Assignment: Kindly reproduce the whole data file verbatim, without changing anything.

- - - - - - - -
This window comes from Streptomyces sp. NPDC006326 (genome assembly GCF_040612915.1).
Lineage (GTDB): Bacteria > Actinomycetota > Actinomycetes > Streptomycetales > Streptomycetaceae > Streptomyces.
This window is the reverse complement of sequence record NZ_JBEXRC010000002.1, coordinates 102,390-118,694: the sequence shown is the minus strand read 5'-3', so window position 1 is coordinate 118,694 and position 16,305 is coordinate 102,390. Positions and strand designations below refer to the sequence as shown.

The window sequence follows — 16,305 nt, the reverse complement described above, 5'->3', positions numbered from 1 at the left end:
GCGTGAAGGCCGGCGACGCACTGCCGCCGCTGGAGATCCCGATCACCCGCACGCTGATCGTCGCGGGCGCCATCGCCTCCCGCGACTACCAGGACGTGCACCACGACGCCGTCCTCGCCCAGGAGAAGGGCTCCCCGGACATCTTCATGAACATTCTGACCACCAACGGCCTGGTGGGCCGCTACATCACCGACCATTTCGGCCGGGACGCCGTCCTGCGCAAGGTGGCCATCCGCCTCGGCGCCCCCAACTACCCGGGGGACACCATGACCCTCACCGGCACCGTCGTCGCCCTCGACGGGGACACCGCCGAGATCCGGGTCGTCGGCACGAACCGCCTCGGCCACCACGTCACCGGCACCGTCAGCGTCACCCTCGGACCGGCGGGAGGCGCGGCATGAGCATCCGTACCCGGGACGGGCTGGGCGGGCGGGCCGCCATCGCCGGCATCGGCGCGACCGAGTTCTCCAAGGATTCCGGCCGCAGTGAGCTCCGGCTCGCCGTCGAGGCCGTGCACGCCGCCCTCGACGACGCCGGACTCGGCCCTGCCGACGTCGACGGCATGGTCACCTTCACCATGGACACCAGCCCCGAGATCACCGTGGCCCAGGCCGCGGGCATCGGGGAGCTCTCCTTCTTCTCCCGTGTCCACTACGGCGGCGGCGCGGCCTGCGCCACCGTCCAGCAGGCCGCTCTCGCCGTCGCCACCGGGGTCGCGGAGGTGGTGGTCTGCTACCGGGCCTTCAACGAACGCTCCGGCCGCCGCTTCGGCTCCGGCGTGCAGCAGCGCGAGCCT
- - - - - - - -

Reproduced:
This window comes from Streptomyces sp. NPDC006326 (genome assembly GCF_040612915.1).
Lineage (GTDB): Bacteria > Actinomycetota > Actinomycetes > Streptomycetales > Streptomycetaceae > Streptomyces.
This window is the reverse complement of sequence record NZ_JBEXRC010000002.1, coordinates 102,390-118,694: the sequence shown is the minus strand read 5'-3', so window position 1 is coordinate 118,694 and position 16,305 is coordinate 102,390. Positions and strand designations below refer to the sequence as shown.

The window sequence follows — 16,305 nt, the reverse complement described above, 5'->3', positions numbered from 1 at the left end:
GCGTGAAGGCCGGCGACGCACTGCCGCCGCTGGAGATCCCGATCACCCGCACGCTGATCGTCGCGGGCGCCATCGCCTCCCGCGACTACCAGGACGTGCACCACGACGCCGTCCTCGCCCAGGAGAAGGGCTCCCCGGACATCTTCATGAACATTCTGACCACCAACGGCCTGGTGGGCCGCTACATCACCGACCATTTCGGCCGGGACGCCGTCCTGCGCAAGGTGGCCATCCGCCTCGGCGCCCCCAACTACCCGGGGGACACCATGACCCTCACCGGCACCGTCGTCGCCCTCGACGGGGACACCGCCGAGATCCGGGTCGTCGGCACGAACCGCCTCGGCCACCACGTCACCGGCACCGTCAGCGTCACCCTCGGACCGGCGGGAGGCGCGGCATGAGCATCCGTACCCGGGACGGGCTGGGCGGGCGGGCCGCCATCGCCGGCATCGGCGCGACCGAGTTCTCCAAGGATTCCGGCCGCAGTGAGCTCCGGCTCGCCGTCGAGGCCGTGCACGCCGCCCTCGACGACGCCGGACTCGGCCCTGCCGACGTCGACGGCATGGTCACCTTCACCATGGACACCAGCCCCGAGATCACCGTGGCCCAGGCCGCGGGCATCGGGGAGCTCTCCTTCTTCTCCCGTGTCCACTACGGCGGCGGCGCGGCCTGCGCCACCGTCCAGCAGGCCGCTCTCGCCGTCGCCACCGGGGTCGCGGAGGTGGTGGTCTGCTACCGGGCCTTCAACGAACGCTCCGGCCGCCGCTTCGGCTCCGGCGTGCAGCAGCGCGAGCCT